Why Nigeria needs the N5000 note
By Emmanuel Udom
Last week, governor of Central Bank, Lamido Sanusi released what some persons in Nigeria termed a bombshell. He told those of us who cared to listen that come 2013, the apex bank in the country could introduce the N5000 note into circulation.
The aim, Sanusi insisted is to run the cashless policy on a sure footing, upgrade the entire range of currency denominations in order to enhance their quality and integrity, as well as incorporate effective features for the visually impaired persons in our society.
On the face value, this sounds altruistic and therefore a welcome idea. But, since the ever caustic Sanusi made this statement, he has come under severe attacks by persons, groups, political parties, economic experts and financial experts, among others.
While some insisted that the CBN boss is trying the rubbish the transformation agenda of the President Goodluck Jonathan administration, others think the planned move is unwelcome, unrealistic, and untimely.
The All Nigeria Peoples Party in a statement signed by its national publicity secretary, Emmanuel Eneukwu, said that the action of the CBN boss could lead to inflation and reduce the purchasing power of Nigerians.
Hear ANPP: It is an established fact that Nigerians are adverse to the use of coins, insisting that the planned action is premeditated agenda to further mop up cash from the Nigerian economy system and whip the people.
Without sounding like a paid agent for CBN here, I disagree totally with ANPP for insisting that Nigerians are averse to coins. The party should come out with facts and figures to convince some persons like me on this angle.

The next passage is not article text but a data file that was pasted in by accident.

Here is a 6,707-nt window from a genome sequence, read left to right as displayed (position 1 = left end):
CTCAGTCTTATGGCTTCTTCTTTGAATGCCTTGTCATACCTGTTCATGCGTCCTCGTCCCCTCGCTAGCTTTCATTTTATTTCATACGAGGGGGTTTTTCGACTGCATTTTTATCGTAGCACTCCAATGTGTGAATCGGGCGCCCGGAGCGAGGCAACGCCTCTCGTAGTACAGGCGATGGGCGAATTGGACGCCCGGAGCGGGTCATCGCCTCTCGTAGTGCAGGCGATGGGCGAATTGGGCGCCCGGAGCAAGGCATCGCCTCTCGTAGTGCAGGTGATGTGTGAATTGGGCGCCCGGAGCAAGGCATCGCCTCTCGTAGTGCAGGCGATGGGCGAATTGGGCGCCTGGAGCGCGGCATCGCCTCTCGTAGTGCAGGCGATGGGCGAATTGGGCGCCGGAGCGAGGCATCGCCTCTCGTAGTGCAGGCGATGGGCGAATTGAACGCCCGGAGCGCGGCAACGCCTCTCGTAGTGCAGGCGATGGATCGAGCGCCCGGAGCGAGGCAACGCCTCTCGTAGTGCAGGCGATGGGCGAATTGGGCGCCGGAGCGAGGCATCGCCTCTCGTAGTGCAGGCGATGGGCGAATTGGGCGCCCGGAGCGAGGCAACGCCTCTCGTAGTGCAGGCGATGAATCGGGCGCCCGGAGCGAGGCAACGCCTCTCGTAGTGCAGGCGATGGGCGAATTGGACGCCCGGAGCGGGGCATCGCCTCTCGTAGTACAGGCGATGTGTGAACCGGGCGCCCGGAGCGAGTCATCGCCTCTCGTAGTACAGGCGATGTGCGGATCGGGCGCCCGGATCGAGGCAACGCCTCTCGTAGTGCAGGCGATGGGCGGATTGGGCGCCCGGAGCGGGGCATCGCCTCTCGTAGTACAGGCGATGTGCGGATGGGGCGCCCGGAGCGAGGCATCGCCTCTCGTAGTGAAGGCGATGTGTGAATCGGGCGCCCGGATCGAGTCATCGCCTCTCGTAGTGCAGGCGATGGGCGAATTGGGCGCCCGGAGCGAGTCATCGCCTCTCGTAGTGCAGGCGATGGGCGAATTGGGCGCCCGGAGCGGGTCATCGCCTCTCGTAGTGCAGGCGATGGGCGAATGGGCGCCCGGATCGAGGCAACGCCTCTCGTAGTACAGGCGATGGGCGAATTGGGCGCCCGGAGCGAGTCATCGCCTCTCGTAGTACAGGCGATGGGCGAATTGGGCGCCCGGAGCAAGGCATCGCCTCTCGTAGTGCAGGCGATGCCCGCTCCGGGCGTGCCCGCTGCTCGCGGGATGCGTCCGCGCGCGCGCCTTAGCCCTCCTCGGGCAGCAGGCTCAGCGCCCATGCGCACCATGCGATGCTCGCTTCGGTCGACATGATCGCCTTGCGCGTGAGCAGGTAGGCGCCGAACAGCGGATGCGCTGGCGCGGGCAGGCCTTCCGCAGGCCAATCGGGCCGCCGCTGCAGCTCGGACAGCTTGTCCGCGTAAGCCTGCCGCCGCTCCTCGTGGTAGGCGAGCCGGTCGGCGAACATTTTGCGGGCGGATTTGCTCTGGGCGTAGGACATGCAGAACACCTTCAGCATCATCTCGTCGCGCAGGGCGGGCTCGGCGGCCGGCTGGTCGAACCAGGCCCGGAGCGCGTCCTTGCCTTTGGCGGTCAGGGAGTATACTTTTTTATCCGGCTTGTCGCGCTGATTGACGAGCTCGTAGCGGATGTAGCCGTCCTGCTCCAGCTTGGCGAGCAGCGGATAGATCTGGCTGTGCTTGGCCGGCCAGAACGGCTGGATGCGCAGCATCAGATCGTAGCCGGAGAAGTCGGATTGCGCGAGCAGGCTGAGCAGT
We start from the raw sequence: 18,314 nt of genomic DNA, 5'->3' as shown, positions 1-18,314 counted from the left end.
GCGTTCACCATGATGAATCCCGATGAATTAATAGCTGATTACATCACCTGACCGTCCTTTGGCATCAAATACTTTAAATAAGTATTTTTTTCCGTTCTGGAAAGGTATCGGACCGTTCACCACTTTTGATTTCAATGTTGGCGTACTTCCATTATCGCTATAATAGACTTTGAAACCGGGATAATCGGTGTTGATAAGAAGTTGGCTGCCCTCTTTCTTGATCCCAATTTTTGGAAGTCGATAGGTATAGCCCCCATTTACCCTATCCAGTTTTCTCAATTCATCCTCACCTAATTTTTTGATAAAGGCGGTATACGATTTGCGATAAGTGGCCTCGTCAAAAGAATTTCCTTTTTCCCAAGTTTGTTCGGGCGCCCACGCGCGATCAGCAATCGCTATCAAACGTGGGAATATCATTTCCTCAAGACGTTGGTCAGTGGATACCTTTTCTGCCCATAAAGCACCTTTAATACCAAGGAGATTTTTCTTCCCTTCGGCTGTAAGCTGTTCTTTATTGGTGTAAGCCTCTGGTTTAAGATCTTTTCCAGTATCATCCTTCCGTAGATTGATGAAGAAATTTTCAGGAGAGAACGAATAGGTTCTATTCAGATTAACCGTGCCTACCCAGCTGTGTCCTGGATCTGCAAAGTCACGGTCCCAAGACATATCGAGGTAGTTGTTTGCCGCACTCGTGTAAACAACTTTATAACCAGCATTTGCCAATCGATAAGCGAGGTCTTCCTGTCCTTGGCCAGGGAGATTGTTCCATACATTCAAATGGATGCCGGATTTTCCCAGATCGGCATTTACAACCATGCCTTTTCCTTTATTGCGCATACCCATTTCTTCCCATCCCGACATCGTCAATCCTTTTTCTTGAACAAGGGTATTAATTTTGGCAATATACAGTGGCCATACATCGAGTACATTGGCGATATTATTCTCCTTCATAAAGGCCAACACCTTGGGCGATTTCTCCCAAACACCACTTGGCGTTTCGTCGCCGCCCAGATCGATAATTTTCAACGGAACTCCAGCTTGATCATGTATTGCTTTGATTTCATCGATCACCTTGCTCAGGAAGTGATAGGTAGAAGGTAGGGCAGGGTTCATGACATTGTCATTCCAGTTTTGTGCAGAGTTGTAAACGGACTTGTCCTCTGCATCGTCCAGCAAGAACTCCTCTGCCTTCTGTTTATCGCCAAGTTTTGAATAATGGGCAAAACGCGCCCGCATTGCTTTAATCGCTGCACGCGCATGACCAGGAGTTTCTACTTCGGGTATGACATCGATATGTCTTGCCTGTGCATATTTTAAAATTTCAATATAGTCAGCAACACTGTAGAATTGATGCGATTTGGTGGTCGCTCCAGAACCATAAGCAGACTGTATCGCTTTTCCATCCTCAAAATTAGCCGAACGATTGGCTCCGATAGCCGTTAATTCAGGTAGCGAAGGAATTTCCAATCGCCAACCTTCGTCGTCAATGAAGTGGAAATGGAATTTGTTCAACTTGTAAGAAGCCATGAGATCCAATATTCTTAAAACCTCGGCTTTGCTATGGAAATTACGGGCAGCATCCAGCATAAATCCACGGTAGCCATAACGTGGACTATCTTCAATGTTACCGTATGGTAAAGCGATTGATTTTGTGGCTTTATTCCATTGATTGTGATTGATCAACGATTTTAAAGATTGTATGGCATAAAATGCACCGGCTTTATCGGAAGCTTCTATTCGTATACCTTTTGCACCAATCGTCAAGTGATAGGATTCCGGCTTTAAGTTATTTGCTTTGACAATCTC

The Congress for Progressive Change, a party founded by Muhammad Buhari, former military head of state of Nigeria on the other hand insisted that the introduction of the N5000 note could lead to corruption.
Again, I need further conviction to buy this idea; otherwise I will have the feeling that these two political parties are only trying to give a dog a bad name in order to hang it.
I am not in any way a paid agent of either the government of Nigeria or the CBN. But, I do from that the United States of America for instance has a $1000 note and that has not grounded the economy of the country.
Introducing the N5000 note will oxygenate the cashless policies of the CBN by ensuring that people do not go about with much cash for fear of being robbed. 200 notes of N5000 will translate to about N1million, which a person could conveniently carry inside his or her pause without drawing the attention of criminally, minded persons to themselves.
This does not mean that robbery and criminal activities will be totally wiped out from Nigeria. Far from it, as crimes cannot be totally flushed out in any country, developed or developing.
The apex bank should go ahead with the introduction of the note, even as it is expected that a thorough job in terms of the costs of bringing this dream project into reality should be done.
Secondly, the bank should use the various media options available to create awareness on the merits and possibly demerits of this project, as Nigeria is still seen as one of the most illiteracy countries in the world.